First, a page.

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Sunday, March 05, 2017

Exploring the Math in 'Hidden Figures' | Inside Science News Service

Photo: Catherine Meyers
"The movie gives a shout-out to Euler's Method -- a centuries-old math technique. Did it really help send astronauts into orbit?" inform Catherine Meyers, senior science writer at AIP, American Institute of Physics.

Photo: Courtesy of 20th Century Fox

Math plays a starring role in the movie "Hidden Figures," which is nominated for three Oscars, including Best Picture, at this weekend's Academy Awards.

Adapted from a book of the same name by Margot Lee Shetterly, the movie chronicles the grit and ultimate triumphs of three African-American women working as "human computers" for NASA in the segregated south during the space race. The film's standout math whiz is Katherine Goble Johnson. During a pivotal scene, Johnson and a team of white, male engineers are staring at a blackboard, trying to solve equations for the trajectory of astronaut John Glenn's space capsule. They're stumped until Johnson hits upon a solution: "Euler's Method," she says. "That's ancient," says one of the engineers incredulously. "Yes. But it works," she counters. "It works numerically."

The scene -- and indeed the timing of key details in the film -- is clearly dramatized for Hollywood, but it raises the questions: What exactly is Euler's Method? And did Katherine Johnson actually use it to help send astronauts into orbit in the 1960s?

An "ancient" approximation technique 
First off, Euler's Method is indeed pretty old, if not exactly ancient. It was developed by Leonhard Euler (pronounced oy-ler), a prolific Swiss mathematician who lived 1707-1783. "He was one of the greatest in history," said Po-Shen Loh, a mathematician at Carnegie Mellon University in Pittsburgh. What has come to be known as Euler's Method is just a tiny fraction of his legendary contributions.

The method tackles what many people may not realize is a common challenge in math -- often the equations just can't be solved exactly. When that happens, mathematicians must figure out ways to approximate the answers for specific situations.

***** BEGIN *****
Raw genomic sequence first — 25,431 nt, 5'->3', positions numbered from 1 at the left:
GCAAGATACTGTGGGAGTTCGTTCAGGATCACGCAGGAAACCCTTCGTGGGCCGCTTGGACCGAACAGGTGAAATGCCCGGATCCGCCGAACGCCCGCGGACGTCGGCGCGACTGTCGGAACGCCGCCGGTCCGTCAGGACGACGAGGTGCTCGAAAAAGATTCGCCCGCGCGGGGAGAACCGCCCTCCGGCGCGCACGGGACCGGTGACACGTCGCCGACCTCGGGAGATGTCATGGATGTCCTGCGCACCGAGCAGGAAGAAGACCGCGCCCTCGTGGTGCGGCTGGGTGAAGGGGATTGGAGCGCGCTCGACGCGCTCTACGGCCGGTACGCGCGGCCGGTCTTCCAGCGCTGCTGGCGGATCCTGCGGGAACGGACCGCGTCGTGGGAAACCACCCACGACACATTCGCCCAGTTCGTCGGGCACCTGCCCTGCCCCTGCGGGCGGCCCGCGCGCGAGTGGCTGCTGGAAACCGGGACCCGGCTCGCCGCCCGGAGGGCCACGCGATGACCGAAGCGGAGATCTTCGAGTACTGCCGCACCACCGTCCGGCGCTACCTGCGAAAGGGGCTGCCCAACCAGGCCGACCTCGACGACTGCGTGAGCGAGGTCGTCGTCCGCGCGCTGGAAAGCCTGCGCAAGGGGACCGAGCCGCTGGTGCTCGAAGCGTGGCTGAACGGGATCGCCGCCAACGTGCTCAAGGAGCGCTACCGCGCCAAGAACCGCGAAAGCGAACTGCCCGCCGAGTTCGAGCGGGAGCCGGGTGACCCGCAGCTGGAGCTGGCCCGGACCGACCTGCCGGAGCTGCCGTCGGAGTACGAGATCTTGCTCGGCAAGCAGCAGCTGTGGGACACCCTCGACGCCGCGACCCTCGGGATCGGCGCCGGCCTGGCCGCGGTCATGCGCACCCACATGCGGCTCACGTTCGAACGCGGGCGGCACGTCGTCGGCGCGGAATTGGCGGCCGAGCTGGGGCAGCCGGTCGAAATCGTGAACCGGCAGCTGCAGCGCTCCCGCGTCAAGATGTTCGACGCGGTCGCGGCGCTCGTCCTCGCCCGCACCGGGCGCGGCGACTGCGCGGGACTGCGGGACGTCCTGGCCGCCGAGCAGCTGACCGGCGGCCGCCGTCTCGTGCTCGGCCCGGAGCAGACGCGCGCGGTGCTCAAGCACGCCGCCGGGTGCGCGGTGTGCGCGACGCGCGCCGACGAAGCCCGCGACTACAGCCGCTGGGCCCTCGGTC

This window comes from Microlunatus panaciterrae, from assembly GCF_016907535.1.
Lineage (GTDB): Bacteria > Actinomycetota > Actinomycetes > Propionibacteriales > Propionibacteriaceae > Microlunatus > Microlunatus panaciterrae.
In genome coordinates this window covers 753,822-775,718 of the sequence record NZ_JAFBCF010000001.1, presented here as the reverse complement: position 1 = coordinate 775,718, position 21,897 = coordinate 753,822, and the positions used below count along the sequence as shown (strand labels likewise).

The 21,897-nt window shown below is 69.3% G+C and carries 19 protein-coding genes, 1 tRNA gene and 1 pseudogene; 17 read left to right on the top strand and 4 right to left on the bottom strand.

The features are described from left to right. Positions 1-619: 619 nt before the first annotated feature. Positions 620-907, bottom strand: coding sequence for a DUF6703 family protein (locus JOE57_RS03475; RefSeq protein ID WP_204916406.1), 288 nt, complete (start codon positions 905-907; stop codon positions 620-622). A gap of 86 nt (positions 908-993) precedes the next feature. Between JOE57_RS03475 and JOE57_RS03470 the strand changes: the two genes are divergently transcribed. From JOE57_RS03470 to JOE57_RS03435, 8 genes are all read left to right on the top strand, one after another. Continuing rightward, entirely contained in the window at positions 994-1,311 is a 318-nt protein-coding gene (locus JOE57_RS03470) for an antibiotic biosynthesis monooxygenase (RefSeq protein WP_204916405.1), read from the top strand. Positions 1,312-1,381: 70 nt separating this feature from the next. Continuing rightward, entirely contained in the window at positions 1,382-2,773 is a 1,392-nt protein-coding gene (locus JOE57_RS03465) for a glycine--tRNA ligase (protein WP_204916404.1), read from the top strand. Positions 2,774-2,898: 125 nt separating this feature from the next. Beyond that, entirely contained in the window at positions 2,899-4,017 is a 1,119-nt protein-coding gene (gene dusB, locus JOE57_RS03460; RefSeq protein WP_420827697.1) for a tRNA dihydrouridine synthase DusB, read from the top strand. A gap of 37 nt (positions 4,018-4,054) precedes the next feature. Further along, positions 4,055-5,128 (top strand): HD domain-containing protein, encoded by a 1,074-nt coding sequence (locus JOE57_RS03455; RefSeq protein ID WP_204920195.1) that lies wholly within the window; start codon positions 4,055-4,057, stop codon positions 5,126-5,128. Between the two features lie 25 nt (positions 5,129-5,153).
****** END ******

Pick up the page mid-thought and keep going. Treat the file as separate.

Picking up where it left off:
Euler's method is one such technique applied to what is called a differential equation. These equations often show up, among many other places, in physics problems that describe the path of a moving object subject to changing forces. For example, when a capsule is flying through space, gravity is constantly tugging at it. How hard gravity pulls is related to distance, so as the spacecraft gets nearer to or farther away from Earth, the forces on it also change.

One way to visualize the meaning of the equations could be as ocean currents, Loh said. As you travel through the water, the currents change direction and speed. If you're planning to navigate from a remote island on a raft, you'd want to determine exactly how you'd float through the water, which is a pathway made up of infinitely many points -- analogous to an exact solution to a differential equation.

Sometimes, however, it's impossible to get this comprehensive, ideal solution. Instead, as you drift along, you could measure the current at regular time intervals. By knowing your starting point and assuming the current stays roughly constant between readings, you could plot an approximate trajectory. This process of calculating solutions at discrete points and connecting them is essentially Euler's Method, Loh said.

The method works best when the points are close together and when the solution changes slowly and smoothly, because errors can accumulate at each step of the process.

Approximating a pathway made up of infinitely many points, by linking together a finite number of calculations, is an example of something called a numerical approach in mathematics. That's what Johnson's character in the movie means when she says Euler's Method works "numerically."

Euler's Method is one of the simplest of many numerical methods that now exist for solving differential equations.
Read more... 

Additional resources
Euler method - Wikipedia, the free encyclopedia
Euler's method | First order differential equations | Khan Academy  


Source: Inside Science News Service and Khan Academy Channel (YouTube)